One of my favourite Sa Pobla stories is to do with events 62 years ago, when the town hall managed to lose a beach. Commanded by Madrid to sort out municipal boundaries, Sa Pobla engaged in some horse-trading with Muro. The result was that it swapped that part of Albufera which went to the sea (and the beach) in exchange for extending its interior boundary eastwards. It thought it had a deal. It did only insofar as more agricultural possibilities were obtained. Muro, perhaps by luck or possibly by foresight, obtained what is now the main part of Playa de Muro. The ultimate result was to be that Muro's economy, courtesy of its upmarket resort, diversified massively into tourism. Sa Pobla's economy didn't.
The missed opportunity condemned Sa Pobla to rely more or less solely on its agriculture, which has undoubtedly brought it wealth - thanks mainly to potatoes and rice - but which could have been significantly greater. Perhaps in recognition of its historical error in having failed to climb aboard the tourism train, the town - once democracy was established - retrenched. It came to be the island's centre of cultural revivalism. As an example, last Saturday afternoon the town was resonating with the blasts of hundreds of bagpipes: decades of piping revivalism were being celebrated.
A year ago, the town hall held a first series of seminars to consider its tourism future. Or even present. Without a tourism past, notwithstanding the fact that its January Sant Antoni fiestas have officially been in the national touristic interest for fifty years, the citizens who turned up were operating from pretty much a blank canvass. What they started to paint onto this canvass was accommodation, which in Sa Pobla's case means mostly only private properties.
During the second series of seminars, held last week, it was reported that the number of tourist places had virtually doubled in the space of twelve months. The increase was totally due to holiday rentals - all legitimate and all charging the tourist tax. Significant though this rise is, it needs to be placed in context. Compared with another neighbour - Alcudia - the number of places is 3.5% of what Alcudia has in hotel places, with no account taken of holiday rentals, legitimate or not.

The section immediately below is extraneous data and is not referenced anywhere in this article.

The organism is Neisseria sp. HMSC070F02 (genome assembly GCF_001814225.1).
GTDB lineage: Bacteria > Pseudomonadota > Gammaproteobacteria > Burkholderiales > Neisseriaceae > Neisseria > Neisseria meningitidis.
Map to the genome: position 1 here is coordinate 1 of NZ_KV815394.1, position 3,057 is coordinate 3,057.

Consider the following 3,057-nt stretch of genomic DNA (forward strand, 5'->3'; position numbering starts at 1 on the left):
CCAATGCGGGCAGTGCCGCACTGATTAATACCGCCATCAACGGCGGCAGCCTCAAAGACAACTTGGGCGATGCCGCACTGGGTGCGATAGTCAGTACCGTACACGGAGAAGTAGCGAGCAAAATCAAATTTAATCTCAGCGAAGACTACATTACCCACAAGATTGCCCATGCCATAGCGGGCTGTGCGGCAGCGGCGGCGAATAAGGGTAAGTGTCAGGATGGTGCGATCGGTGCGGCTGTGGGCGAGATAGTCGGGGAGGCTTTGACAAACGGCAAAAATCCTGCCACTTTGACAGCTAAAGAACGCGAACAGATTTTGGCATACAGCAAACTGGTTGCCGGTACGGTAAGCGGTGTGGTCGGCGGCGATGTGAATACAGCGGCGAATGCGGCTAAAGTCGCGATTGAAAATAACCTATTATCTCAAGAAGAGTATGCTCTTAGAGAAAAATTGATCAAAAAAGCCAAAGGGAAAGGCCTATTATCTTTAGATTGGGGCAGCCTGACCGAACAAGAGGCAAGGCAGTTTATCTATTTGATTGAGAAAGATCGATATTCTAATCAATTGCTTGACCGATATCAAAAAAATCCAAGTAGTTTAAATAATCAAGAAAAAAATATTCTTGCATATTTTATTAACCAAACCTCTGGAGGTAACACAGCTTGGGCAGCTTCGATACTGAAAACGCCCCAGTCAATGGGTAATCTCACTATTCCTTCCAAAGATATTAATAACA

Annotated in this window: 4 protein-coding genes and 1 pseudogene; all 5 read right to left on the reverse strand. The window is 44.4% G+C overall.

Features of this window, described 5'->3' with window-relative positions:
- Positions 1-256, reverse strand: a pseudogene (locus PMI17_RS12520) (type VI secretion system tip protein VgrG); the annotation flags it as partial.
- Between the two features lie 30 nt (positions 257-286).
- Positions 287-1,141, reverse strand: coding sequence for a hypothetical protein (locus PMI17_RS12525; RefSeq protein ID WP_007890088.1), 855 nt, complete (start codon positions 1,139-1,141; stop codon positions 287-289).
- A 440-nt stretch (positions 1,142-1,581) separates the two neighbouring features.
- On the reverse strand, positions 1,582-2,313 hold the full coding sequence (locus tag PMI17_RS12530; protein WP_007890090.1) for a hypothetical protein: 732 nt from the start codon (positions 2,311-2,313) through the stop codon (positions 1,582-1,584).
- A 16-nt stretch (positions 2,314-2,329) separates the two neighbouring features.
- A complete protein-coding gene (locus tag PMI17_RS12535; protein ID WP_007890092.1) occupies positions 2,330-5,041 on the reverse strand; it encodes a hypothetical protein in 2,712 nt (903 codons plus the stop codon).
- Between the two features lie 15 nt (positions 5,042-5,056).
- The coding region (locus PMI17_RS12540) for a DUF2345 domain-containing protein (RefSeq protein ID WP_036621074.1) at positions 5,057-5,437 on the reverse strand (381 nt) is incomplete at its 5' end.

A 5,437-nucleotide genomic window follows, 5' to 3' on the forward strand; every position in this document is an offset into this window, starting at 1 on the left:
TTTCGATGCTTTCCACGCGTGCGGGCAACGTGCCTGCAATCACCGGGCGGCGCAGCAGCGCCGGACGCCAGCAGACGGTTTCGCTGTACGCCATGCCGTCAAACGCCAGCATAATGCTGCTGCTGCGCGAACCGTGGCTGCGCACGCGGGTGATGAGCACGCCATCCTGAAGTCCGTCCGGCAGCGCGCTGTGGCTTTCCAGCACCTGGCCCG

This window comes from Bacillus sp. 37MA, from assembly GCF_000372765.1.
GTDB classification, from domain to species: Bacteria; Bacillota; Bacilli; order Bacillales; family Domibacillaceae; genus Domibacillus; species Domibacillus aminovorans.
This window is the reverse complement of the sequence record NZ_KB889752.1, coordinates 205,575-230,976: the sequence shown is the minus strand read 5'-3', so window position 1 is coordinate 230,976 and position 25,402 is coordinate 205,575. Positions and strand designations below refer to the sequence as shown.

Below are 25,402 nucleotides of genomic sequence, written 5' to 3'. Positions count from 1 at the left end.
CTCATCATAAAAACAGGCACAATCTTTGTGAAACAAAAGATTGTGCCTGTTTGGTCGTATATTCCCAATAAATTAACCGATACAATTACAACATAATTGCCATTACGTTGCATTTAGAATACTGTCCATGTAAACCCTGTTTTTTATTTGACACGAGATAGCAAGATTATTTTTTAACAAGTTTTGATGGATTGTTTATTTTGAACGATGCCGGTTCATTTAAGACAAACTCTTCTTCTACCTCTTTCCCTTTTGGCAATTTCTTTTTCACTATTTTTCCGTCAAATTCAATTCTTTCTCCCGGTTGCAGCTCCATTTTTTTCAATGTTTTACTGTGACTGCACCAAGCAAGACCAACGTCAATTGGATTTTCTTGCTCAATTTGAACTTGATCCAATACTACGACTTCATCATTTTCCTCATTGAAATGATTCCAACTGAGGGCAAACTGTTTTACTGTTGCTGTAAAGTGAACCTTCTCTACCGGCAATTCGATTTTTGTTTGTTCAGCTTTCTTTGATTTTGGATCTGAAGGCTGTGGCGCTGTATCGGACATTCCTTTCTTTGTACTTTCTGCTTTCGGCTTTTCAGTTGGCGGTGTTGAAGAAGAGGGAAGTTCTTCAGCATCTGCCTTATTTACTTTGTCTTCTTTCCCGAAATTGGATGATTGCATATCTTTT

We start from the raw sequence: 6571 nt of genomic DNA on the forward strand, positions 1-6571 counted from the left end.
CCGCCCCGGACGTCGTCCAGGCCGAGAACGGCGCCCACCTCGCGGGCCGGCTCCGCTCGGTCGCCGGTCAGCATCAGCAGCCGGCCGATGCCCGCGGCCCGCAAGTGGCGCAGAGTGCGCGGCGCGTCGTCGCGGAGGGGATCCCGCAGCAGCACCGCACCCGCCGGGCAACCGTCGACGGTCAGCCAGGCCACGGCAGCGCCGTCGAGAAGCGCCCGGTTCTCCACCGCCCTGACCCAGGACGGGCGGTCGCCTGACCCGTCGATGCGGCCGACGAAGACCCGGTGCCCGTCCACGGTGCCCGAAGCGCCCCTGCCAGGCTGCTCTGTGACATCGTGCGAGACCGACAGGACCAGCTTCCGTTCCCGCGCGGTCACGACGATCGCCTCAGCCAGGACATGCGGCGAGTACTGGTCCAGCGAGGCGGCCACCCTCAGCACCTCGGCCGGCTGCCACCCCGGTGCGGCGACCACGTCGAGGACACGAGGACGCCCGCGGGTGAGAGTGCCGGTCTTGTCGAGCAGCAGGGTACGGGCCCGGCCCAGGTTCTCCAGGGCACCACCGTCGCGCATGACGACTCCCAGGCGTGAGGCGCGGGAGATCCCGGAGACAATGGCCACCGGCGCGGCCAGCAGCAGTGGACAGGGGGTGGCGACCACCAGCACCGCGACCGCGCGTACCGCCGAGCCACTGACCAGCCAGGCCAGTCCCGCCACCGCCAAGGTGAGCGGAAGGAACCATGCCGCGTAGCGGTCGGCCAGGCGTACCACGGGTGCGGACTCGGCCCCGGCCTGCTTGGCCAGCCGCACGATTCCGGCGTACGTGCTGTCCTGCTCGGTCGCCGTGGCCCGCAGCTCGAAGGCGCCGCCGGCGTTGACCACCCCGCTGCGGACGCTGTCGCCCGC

Strategically, Sa Pobla is opting for alternative tourism. This inevitably means culture, heritage and gastronomy. Alternative it may be, if not exactly innovative. The alternative tourism seeker can thus be housed in a house (or similar) and enjoy this alternativism. Alternatively, this tourism seeker may well appreciate that the beach isn't so far away, and that the beach (or beaches) in question are considered to be among Mallorca's finest. One of these is Es Comú, part of the beach that had been Muro's before Sa Pobla obliged by handing over the rest and now one subjected to - so we are told - "massification".
Selva is a town further inland. Almost three years ago now, it did something similar to Sa Pobla: invited the locals to talk tourism. At the time, it could muster around 600 places. It will be more now because of an increase to the ninety or so holiday homes it was said to have. The town hall's tourism plan, interestingly enough, made a virtue of the fact that beaches in Alcudia and Pollensa weren't a million miles away. Promoting alternative tourism was going to get it only so far.
Also three years ago, Vilafranca's town hall was keen to find ways of attracting more tourists. There was a problem because it was being bypassed. A further one, the town hall accepted, was that in general terms it was way behind the tourism eight ball. Yet last month, the environmentalists GOB were backing Vilafranca's demands for the regional government to restore "sanity" to tourism. From having been nowhere touristically, the town hall had discovered that tourists were occupying holiday homes in the municipality. It was suffering "massification".
The three cases - Sa Pobla, Selva, Vilafranca - highlight ways in which all Mallorca's municipalities were obliged by the last Partido Popular government to come up with tourism plans. They also show how attitudes to tourism differ. Selva saw itself as being a centre for all types - sun-and-beach included; Sa Pobla would prefer its tourists don't head off to the beach.
Something else which is highlighted is the reform under the 2012 tourism law which made it easier to make rural properties available as holiday homes. While Sa Pobla has embraced this, Vilafranca wants obstacles to be raised.
What is happening is that properties in the island's interior, both rural and urban, are increasingly being devoted to tourism. It's a story which mirrors the experiences on the coasts and so contributes to a distortion in the accommodation market. Sa Pobla has doubled the number of places in a year. Will it double them again next year?
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